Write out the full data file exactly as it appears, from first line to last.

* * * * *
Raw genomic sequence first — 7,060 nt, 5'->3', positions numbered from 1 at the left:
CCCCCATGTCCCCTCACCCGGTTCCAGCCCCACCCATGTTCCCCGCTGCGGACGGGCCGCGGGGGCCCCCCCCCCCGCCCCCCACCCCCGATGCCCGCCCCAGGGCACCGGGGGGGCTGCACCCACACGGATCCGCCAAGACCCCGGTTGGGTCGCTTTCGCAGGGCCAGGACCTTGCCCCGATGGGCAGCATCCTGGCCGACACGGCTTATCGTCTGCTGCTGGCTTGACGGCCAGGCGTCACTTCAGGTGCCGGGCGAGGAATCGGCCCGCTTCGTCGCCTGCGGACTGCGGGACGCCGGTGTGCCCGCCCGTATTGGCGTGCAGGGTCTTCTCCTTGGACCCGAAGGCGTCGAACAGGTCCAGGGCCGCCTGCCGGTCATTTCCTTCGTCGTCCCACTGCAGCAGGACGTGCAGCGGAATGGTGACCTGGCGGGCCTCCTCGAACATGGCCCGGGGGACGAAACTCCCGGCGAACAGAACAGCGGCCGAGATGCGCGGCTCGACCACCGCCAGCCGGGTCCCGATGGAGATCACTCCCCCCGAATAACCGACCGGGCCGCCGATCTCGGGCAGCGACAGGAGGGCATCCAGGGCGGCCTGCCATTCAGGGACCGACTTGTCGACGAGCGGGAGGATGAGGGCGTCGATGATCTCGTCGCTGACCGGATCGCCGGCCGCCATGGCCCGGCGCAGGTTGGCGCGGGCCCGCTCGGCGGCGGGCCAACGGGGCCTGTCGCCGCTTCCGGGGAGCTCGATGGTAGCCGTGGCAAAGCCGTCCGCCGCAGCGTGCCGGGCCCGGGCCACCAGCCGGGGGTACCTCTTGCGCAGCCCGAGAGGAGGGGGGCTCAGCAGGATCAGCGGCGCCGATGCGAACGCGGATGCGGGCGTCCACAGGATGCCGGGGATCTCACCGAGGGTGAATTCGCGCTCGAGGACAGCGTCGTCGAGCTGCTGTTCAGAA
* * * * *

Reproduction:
Raw genomic sequence first — 7,060 nt, 5'->3', positions numbered from 1 at the left:
CCCCCATGTCCCCTCACCCGGTTCCAGCCCCACCCATGTTCCCCGCTGCGGACGGGCCGCGGGGGCCCCCCCCCCCGCCCCCCACCCCCGATGCCCGCCCCAGGGCACCGGGGGGGCTGCACCCACACGGATCCGCCAAGACCCCGGTTGGGTCGCTTTCGCAGGGCCAGGACCTTGCCCCGATGGGCAGCATCCTGGCCGACACGGCTTATCGTCTGCTGCTGGCTTGACGGCCAGGCGTCACTTCAGGTGCCGGGCGAGGAATCGGCCCGCTTCGTCGCCTGCGGACTGCGGGACGCCGGTGTGCCCGCCCGTATTGGCGTGCAGGGTCTTCTCCTTGGACCCGAAGGCGTCGAACAGGTCCAGGGCCGCCTGCCGGTCATTTCCTTCGTCGTCCCACTGCAGCAGGACGTGCAGCGGAATGGTGACCTGGCGGGCCTCCTCGAACATGGCCCGGGGGACGAAACTCCCGGCGAACAGAACAGCGGCCGAGATGCGCGGCTCGACCACCGCCAGCCGGGTCCCGATGGAGATCACTCCCCCCGAATAACCGACCGGGCCGCCGATCTCGGGCAGCGACAGGAGGGCATCCAGGGCGGCCTGCCATTCAGGGACCGACTTGTCGACGAGCGGGAGGATGAGGGCGTCGATGATCTCGTCGCTGACCGGATCGCCGGCCGCCATGGCCCGGCGCAGGTTGGCGCGGGCCCGCTCGGCGGCGGGCCAACGGGGCCTGTCGCCGCTTCCGGGGAGCTCGATGGTAGCCGTGGCAAAGCCGTCCGCCGCAGCGTGCCGGGCCCGGGCCACCAGCCGGGGGTACCTCTTGCGCAGCCCGAGAGGAGGGGGGCTCAGCAGGATCAGCGGCGCCGATGCGAACGCGGATGCGGGCGTCCACAGGATGCCGGGGATCTCACCGAGGGTGAATTCGCGCTCGAGGACAGCGTCGTCGAGCTGCTGTTCAGAA